"What Is Crowd Out and Why Should Children's Health Advocates Care?"
Publication Date: January 1998
Publisher(s): Families USA
"Crowd out" refers to the substitution of public programs for private arrangements. It occurs to some extent in every public program. In the context of health insurance, it can occur if either employers or employees drop private insurance in favor of coverage under a public insurance program. Crowd out has become a concern in the expansion of public insurance programs to higher income families who are more likely to have access to private insurance options than do the poor. The new children's health insurance program, Title XXI of the Social Security Act, requires states to describe how new or expanded public health insurance for children will avoid substitution for private employer coverage .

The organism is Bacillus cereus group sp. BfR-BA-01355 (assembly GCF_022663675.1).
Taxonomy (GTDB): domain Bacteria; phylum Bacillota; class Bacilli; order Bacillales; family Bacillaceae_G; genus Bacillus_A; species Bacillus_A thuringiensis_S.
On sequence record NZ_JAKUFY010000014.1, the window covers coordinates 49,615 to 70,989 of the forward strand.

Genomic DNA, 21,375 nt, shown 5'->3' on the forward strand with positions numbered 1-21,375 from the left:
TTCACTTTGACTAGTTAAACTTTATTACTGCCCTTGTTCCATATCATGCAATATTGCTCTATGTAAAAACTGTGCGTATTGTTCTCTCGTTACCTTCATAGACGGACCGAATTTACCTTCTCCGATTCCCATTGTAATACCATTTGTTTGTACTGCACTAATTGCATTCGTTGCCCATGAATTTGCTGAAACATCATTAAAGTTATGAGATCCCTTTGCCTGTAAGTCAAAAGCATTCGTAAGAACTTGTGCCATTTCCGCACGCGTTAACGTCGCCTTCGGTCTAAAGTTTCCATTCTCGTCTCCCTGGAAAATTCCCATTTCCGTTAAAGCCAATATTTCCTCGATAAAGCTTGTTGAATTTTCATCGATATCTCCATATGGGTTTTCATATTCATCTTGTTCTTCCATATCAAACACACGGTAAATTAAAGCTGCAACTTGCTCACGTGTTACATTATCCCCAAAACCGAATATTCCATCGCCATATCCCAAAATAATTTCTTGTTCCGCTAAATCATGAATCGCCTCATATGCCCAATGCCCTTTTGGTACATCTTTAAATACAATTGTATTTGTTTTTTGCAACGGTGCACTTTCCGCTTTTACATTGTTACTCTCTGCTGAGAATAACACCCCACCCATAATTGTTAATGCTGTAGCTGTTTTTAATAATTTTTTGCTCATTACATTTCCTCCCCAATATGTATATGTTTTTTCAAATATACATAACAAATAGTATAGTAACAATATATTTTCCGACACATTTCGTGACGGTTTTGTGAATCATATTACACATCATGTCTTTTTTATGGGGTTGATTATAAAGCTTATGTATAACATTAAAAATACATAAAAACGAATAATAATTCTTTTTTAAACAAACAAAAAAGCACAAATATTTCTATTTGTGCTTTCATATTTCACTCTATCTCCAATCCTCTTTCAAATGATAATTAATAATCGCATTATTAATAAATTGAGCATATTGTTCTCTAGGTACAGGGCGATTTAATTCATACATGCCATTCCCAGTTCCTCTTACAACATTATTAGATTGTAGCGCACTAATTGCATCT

This is an important issue for those who want to assure that public dollars target uninsured children. Unfortunately, some of the methods for avoiding crowd out exclude uninsured children from eligibility for health insurance under Title XXI. Advocates need to learn about this issue in order to make the case for avoiding crowd out without harming children.